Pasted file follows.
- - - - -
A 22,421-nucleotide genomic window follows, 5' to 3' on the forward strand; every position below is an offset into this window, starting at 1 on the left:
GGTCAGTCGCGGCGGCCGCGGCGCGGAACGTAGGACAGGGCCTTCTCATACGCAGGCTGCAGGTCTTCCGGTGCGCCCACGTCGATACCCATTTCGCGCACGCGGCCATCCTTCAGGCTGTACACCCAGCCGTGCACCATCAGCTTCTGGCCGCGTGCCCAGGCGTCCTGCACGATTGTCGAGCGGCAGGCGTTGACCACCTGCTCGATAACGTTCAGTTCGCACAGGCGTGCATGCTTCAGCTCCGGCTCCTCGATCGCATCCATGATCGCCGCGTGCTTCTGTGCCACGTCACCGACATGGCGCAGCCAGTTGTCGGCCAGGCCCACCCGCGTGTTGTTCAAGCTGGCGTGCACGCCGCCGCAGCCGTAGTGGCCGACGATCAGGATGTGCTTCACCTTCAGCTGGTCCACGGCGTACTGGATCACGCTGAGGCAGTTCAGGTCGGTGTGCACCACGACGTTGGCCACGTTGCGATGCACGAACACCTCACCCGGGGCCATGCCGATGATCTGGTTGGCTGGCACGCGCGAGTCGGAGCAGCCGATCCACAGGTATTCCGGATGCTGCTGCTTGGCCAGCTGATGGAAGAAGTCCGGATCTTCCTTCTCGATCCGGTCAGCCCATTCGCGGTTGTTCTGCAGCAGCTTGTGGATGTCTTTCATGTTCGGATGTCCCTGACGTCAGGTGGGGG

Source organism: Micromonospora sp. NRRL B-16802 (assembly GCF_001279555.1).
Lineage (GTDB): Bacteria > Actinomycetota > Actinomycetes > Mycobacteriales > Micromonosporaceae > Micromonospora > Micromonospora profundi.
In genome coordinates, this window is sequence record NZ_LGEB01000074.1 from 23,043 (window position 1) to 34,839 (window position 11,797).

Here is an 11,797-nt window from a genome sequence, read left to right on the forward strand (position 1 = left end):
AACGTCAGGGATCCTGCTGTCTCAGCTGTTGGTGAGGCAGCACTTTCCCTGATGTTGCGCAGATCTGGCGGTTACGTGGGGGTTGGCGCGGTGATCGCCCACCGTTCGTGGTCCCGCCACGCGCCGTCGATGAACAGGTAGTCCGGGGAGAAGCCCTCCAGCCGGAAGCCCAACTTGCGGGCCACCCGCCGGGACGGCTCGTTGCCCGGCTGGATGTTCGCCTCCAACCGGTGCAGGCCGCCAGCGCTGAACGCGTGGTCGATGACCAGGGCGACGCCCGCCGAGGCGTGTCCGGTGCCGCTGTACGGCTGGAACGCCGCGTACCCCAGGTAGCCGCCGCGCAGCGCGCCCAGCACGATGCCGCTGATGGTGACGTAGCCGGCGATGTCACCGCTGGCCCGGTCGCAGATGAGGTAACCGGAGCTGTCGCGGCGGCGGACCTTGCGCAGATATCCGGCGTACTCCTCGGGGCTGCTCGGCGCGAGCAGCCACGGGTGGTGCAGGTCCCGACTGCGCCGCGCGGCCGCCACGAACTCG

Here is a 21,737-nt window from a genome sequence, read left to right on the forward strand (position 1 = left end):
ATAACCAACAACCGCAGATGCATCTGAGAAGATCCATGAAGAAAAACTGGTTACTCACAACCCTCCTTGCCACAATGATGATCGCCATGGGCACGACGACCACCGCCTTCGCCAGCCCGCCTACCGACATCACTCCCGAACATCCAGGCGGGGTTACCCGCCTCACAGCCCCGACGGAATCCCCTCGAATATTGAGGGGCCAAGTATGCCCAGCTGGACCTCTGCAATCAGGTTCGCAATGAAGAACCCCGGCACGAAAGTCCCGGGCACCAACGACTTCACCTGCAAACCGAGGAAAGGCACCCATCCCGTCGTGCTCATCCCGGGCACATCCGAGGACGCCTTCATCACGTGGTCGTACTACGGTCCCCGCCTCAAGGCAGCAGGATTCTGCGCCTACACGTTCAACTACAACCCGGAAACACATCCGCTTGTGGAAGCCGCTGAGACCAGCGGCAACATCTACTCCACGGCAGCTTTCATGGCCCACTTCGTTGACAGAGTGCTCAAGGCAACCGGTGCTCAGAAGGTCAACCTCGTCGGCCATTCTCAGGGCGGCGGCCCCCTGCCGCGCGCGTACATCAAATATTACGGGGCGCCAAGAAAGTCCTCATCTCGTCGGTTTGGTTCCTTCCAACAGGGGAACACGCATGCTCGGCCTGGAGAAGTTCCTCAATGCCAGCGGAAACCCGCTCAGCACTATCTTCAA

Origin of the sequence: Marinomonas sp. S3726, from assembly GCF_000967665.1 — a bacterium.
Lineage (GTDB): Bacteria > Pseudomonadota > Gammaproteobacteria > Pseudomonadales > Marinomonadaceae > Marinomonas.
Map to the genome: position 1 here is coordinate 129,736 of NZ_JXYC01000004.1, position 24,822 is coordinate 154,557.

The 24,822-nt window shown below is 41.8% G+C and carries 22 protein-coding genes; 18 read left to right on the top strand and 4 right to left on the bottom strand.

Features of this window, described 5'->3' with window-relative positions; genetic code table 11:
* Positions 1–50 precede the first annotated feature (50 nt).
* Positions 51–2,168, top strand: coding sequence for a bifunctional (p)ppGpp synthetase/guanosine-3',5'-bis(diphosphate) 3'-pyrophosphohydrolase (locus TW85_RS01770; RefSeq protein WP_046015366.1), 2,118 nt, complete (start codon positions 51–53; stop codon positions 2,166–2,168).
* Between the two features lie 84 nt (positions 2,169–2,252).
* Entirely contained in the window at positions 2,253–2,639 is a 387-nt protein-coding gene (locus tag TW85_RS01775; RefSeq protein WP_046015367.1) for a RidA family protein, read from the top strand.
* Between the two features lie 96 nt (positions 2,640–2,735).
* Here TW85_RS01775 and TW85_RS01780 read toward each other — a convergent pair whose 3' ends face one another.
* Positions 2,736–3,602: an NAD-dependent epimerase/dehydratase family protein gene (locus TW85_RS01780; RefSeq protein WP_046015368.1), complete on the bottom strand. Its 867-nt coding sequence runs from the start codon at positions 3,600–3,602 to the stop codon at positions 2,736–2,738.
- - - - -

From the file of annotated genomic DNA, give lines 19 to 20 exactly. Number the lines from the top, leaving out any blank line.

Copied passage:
* Between the two features lie 96 nt (positions 2,640–2,735).
* Here TW85_RS01775 and TW85_RS01780 read toward each other — a convergent pair whose 3' ends face one another.